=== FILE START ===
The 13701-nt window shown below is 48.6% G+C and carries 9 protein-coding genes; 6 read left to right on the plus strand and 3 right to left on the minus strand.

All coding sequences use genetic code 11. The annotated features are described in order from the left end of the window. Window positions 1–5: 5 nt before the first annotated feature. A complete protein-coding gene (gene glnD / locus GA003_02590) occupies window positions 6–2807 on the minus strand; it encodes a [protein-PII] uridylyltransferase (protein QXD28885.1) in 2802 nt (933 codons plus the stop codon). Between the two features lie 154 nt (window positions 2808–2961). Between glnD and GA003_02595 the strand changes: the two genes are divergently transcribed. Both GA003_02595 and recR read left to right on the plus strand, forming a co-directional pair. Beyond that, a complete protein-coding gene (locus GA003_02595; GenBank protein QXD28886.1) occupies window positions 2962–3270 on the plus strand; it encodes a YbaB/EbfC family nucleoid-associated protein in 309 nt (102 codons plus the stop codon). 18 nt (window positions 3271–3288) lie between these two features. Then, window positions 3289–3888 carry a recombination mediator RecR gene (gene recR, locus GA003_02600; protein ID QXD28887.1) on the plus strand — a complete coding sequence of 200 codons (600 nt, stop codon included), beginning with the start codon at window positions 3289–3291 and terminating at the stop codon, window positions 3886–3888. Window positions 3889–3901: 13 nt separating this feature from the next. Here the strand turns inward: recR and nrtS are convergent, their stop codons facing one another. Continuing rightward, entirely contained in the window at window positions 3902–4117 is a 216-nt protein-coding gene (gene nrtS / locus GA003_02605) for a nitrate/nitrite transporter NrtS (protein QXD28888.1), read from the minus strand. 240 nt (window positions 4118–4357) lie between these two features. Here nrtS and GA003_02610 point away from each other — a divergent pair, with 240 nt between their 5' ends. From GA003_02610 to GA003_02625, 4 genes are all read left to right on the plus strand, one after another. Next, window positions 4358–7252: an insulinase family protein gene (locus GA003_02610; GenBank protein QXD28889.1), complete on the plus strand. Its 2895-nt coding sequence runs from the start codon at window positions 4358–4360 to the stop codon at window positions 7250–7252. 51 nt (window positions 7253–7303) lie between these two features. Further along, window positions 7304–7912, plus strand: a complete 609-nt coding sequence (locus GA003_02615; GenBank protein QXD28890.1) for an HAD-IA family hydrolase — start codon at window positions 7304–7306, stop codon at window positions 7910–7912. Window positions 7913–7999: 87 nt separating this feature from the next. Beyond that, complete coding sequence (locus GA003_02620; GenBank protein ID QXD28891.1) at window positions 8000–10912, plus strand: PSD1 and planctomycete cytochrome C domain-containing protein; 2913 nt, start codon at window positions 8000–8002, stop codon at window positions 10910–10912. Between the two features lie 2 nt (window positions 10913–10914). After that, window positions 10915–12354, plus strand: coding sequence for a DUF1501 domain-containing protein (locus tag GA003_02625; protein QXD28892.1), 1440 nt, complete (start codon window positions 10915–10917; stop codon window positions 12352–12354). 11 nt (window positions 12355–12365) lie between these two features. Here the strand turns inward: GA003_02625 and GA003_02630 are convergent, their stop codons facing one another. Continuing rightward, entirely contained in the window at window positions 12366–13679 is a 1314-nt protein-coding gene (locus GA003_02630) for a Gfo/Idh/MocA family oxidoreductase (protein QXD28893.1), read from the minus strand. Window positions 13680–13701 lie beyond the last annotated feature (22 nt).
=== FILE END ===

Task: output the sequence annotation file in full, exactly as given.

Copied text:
The 13701-nt window shown below is 48.6% G+C and carries 9 protein-coding genes; 6 read left to right on the plus strand and 3 right to left on the minus strand.

All coding sequences use genetic code 11. The annotated features are described in order from the left end of the window. Window positions 1–5: 5 nt before the first annotated feature. A complete protein-coding gene (gene glnD / locus GA003_02590) occupies window positions 6–2807 on the minus strand; it encodes a [protein-PII] uridylyltransferase (protein QXD28885.1) in 2802 nt (933 codons plus the stop codon). Between the two features lie 154 nt (window positions 2808–2961). Between glnD and GA003_02595 the strand changes: the two genes are divergently transcribed. Both GA003_02595 and recR read left to right on the plus strand, forming a co-directional pair. Beyond that, a complete protein-coding gene (locus GA003_02595; GenBank protein QXD28886.1) occupies window positions 2962–3270 on the plus strand; it encodes a YbaB/EbfC family nucleoid-associated protein in 309 nt (102 codons plus the stop codon). 18 nt (window positions 3271–3288) lie between these two features. Then, window positions 3289–3888 carry a recombination mediator RecR gene (gene recR, locus GA003_02600; protein ID QXD28887.1) on the plus strand — a complete coding sequence of 200 codons (600 nt, stop codon included), beginning with the start codon at window positions 3289–3291 and terminating at the stop codon, window positions 3886–3888. Window positions 3889–3901: 13 nt separating this feature from the next. Here the strand turns inward: recR and nrtS are convergent, their stop codons facing one another. Continuing rightward, entirely contained in the window at window positions 3902–4117 is a 216-nt protein-coding gene (gene nrtS / locus GA003_02605) for a nitrate/nitrite transporter NrtS (protein QXD28888.1), read from the minus strand. 240 nt (window positions 4118–4357) lie between these two features. Here nrtS and GA003_02610 point away from each other — a divergent pair, with 240 nt between their 5' ends. From GA003_02610 to GA003_02625, 4 genes are all read left to right on the plus strand, one after another. Next, window positions 4358–7252: an insulinase family protein gene (locus GA003_02610; GenBank protein QXD28889.1), complete on the plus strand. Its 2895-nt coding sequence runs from the start codon at window positions 4358–4360 to the stop codon at window positions 7250–7252. 51 nt (window positions 7253–7303) lie between these two features. Further along, window positions 7304–7912, plus strand: a complete 609-nt coding sequence (locus GA003_02615; GenBank protein QXD28890.1) for an HAD-IA family hydrolase — start codon at window positions 7304–7306, stop codon at window positions 7910–7912. Window positions 7913–7999: 87 nt separating this feature from the next. Beyond that, complete coding sequence (locus GA003_02620; GenBank protein ID QXD28891.1) at window positions 8000–10912, plus strand: PSD1 and planctomycete cytochrome C domain-containing protein; 2913 nt, start codon at window positions 8000–8002, stop codon at window positions 10910–10912. Between the two features lie 2 nt (window positions 10913–10914). After that, window positions 10915–12354, plus strand: coding sequence for a DUF1501 domain-containing protein (locus tag GA003_02625; protein QXD28892.1), 1440 nt, complete (start codon window positions 10915–10917; stop codon window positions 12352–12354). 11 nt (window positions 12355–12365) lie between these two features. Here the strand turns inward: GA003_02625 and GA003_02630 are convergent, their stop codons facing one another. Continuing rightward, entirely contained in the window at window positions 12366–13679 is a 1314-nt protein-coding gene (locus GA003_02630) for a Gfo/Idh/MocA family oxidoreductase (protein QXD28893.1), read from the minus strand. Window positions 13680–13701 lie beyond the last annotated feature (22 nt).